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My organization has been working with Microsoft support on these issues for many months now and we’ve provided, and continue to provide sample schedules exhibiting the symptoms noted in this thread. We’ve also met with representatives from the MS Project team to discuss these, and other issues. During this meeting, MS indicated that the protected actuals mode means actual work should only appear on tasks if entered via timesheet and that the tool should not “create” actual work (my paraphrasing). I mention that because 1) it’s good to know that their interpretation of the protected actuals option and ours align and 2) they recognize that when the option is selected, the tool should not magically create actuals.

The good news is that we are seeing progress. It appears some of the root causes have been corrected and the quantity of schedules we need to manually fix with protected actuals mode turned off has been reducing. For example, Project no longer zero fills actual work to the Resume date past the current timesheet period for split tasks. This was one of our major problem sources.

I’m also curious to hear about the results of Jeremy’s June CU upgrade. My suspicion, based on meeting comments, is that some of the root causes will be corrected, but not all. My organization has just implemented the April CU. Due to new, severe problems being introduced by the CUs (one of the other issues discussed), we’ve determined the safest approach is to remain a few CUs behind current.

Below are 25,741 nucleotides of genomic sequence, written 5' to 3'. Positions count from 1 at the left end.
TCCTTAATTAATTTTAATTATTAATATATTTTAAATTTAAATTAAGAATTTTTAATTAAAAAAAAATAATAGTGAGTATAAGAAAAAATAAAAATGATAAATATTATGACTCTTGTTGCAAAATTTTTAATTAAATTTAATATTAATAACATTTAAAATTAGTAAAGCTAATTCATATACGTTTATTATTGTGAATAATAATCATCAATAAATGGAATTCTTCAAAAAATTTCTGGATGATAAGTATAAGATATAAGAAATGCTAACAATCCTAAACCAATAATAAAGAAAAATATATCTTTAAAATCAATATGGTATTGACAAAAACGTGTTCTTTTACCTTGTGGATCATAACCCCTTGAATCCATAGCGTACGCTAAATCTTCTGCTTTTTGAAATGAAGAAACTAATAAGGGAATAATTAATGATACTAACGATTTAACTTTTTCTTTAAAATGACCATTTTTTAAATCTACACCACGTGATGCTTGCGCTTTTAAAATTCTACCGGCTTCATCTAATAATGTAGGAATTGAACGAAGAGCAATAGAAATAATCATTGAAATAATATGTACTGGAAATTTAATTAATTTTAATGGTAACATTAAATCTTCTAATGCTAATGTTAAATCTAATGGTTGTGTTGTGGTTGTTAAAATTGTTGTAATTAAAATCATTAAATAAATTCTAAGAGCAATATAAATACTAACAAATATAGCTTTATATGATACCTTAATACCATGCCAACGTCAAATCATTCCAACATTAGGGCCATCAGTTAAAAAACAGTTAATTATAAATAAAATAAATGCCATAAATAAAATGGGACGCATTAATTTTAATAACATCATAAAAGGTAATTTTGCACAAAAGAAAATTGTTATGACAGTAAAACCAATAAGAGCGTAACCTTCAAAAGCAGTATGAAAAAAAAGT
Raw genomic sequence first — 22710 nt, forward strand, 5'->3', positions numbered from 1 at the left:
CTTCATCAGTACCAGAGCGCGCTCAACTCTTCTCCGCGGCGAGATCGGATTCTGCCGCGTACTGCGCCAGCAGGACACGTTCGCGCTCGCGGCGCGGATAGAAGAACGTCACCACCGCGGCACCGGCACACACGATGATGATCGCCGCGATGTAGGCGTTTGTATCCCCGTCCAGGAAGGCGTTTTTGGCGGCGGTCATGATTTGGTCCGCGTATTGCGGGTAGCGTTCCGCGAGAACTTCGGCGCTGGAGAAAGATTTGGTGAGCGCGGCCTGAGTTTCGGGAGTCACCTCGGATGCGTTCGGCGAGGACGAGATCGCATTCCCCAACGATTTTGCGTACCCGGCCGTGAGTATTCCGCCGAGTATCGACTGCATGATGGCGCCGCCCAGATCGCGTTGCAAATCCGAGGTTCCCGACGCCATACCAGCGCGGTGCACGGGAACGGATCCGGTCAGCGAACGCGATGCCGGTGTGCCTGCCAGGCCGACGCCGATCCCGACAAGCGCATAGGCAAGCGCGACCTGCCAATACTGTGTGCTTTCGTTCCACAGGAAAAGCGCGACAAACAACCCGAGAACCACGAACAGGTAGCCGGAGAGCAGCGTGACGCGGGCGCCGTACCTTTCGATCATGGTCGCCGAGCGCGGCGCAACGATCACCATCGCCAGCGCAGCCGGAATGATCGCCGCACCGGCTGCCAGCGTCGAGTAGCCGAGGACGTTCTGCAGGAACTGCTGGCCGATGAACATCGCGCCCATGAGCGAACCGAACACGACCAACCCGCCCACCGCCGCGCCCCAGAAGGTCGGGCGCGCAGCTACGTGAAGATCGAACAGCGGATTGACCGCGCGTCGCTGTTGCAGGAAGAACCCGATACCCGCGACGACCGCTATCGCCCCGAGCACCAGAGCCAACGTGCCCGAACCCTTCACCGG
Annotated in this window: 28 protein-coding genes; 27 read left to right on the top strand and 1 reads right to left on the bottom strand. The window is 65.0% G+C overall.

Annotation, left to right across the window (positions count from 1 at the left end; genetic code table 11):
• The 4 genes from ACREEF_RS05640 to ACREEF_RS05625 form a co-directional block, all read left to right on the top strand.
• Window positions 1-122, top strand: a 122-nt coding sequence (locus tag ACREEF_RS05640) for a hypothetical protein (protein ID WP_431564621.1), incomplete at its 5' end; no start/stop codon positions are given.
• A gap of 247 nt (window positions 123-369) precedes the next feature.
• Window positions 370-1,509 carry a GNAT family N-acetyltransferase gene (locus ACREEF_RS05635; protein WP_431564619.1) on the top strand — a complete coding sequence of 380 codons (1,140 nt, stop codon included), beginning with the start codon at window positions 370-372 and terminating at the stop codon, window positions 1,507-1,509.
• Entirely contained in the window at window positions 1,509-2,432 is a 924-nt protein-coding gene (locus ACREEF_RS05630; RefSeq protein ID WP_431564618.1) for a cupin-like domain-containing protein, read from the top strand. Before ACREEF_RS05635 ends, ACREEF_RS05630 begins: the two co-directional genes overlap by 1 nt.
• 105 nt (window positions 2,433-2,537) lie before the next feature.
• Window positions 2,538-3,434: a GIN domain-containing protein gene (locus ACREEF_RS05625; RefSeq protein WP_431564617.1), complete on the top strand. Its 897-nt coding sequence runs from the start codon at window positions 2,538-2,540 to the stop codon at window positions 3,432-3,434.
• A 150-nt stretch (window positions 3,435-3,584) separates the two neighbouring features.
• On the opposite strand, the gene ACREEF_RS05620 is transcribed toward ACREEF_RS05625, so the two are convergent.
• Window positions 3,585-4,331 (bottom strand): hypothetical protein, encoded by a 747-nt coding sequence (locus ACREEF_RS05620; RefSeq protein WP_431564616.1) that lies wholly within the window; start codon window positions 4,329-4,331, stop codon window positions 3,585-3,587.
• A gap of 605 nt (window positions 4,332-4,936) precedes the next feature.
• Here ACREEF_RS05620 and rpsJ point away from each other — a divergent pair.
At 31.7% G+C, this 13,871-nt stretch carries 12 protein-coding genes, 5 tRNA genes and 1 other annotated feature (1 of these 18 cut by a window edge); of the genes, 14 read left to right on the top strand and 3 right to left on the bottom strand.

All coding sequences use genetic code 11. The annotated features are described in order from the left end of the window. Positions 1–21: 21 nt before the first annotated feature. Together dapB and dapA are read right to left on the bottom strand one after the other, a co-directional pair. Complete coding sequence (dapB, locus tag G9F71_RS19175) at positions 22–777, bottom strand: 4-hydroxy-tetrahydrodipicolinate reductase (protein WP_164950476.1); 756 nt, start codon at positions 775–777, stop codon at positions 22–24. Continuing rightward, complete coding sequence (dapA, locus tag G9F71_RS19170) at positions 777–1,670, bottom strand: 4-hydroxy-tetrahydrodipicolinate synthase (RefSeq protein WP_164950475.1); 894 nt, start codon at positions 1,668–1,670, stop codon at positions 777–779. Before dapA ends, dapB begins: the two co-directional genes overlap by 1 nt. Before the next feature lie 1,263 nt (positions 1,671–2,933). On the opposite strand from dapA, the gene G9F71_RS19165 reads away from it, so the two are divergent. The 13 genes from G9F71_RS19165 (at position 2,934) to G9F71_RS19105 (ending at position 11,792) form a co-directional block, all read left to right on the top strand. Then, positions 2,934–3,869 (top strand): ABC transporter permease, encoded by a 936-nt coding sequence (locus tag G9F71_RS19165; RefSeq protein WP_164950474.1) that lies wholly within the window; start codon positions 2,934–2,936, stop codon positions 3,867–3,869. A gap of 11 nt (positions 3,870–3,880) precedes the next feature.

Jeremy; you also noted Finish dates pushed out to 2076. We’ve seen this issue (ours go to 2049) and the problem appears to be specific resources on a task with a Peak value exceeding the resource’s Max Units. For example, John is 100% Max Units. John is assign to 5 day Fixed Duration Task A at 100% (assignment units) with 80 hours of work. However, the Peak units needed for John to actually complete the task is 200% (or any number > Max Units). When leveling, it appears Project tries to find a future time period in which John has Peak availability (200% in this example). It doesn’t and as a result, three symptoms appear.
1) Leveling takes a lot longer than normal
2) Task A will sometimes be scheduled out into 2049 or some ridiculous future date. Note that the Task Assignment Units value still shows 100% (what you entered), but Project is really using the Peak value to level the resource.
3) You will not receive an error during leveling about Assignment Units exceeding Max Units because, in this case, they match. But Project is really using the Peak value to level.

If you’re not familiar with the Peak field, add the Assignment Units (Task assignment level), Max Units (enterprise availability) and Peak (what it really takes to get the work done in the allotted time) columns to a Resource Usage based view and look for situations where the Peak value exceeds the Max Units. These typically appear on Fixed Duration tasks and need to be fixed manually by extending the task duration or reducing the assigned work. Hopefully, that will fix some of the goofy 2079 dates.